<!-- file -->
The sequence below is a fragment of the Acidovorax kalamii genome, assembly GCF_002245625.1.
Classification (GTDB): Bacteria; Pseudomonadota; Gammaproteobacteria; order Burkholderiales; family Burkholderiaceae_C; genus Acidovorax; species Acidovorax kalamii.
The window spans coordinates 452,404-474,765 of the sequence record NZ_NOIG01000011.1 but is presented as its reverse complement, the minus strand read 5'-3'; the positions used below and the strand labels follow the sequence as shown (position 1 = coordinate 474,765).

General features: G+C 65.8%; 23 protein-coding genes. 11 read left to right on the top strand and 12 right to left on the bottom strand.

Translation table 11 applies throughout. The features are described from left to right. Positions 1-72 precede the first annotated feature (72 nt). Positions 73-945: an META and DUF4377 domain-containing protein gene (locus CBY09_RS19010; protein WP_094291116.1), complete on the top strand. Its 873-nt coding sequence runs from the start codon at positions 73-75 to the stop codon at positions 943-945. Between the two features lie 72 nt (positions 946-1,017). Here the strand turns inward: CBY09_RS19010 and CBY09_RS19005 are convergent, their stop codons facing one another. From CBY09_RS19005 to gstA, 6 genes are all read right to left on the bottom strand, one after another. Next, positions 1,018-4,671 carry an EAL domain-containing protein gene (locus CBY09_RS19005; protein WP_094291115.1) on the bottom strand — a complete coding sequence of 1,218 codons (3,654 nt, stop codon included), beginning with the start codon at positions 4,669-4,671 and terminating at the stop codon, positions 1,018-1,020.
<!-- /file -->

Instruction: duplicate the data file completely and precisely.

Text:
The sequence below is a fragment of the Acidovorax kalamii genome, assembly GCF_002245625.1.
Classification (GTDB): Bacteria; Pseudomonadota; Gammaproteobacteria; order Burkholderiales; family Burkholderiaceae_C; genus Acidovorax; species Acidovorax kalamii.
The window spans coordinates 452,404-474,765 of the sequence record NZ_NOIG01000011.1 but is presented as its reverse complement, the minus strand read 5'-3'; the positions used below and the strand labels follow the sequence as shown (position 1 = coordinate 474,765).

General features: G+C 65.8%; 23 protein-coding genes. 11 read left to right on the top strand and 12 right to left on the bottom strand.

Translation table 11 applies throughout. The features are described from left to right. Positions 1-72 precede the first annotated feature (72 nt). Positions 73-945: an META and DUF4377 domain-containing protein gene (locus CBY09_RS19010; protein WP_094291116.1), complete on the top strand. Its 873-nt coding sequence runs from the start codon at positions 73-75 to the stop codon at positions 943-945. Between the two features lie 72 nt (positions 946-1,017). Here the strand turns inward: CBY09_RS19010 and CBY09_RS19005 are convergent, their stop codons facing one another. From CBY09_RS19005 to gstA, 6 genes are all read right to left on the bottom strand, one after another. Next, positions 1,018-4,671 carry an EAL domain-containing protein gene (locus CBY09_RS19005; protein WP_094291115.1) on the bottom strand — a complete coding sequence of 1,218 codons (3,654 nt, stop codon included), beginning with the start codon at positions 4,669-4,671 and terminating at the stop codon, positions 1,018-1,020.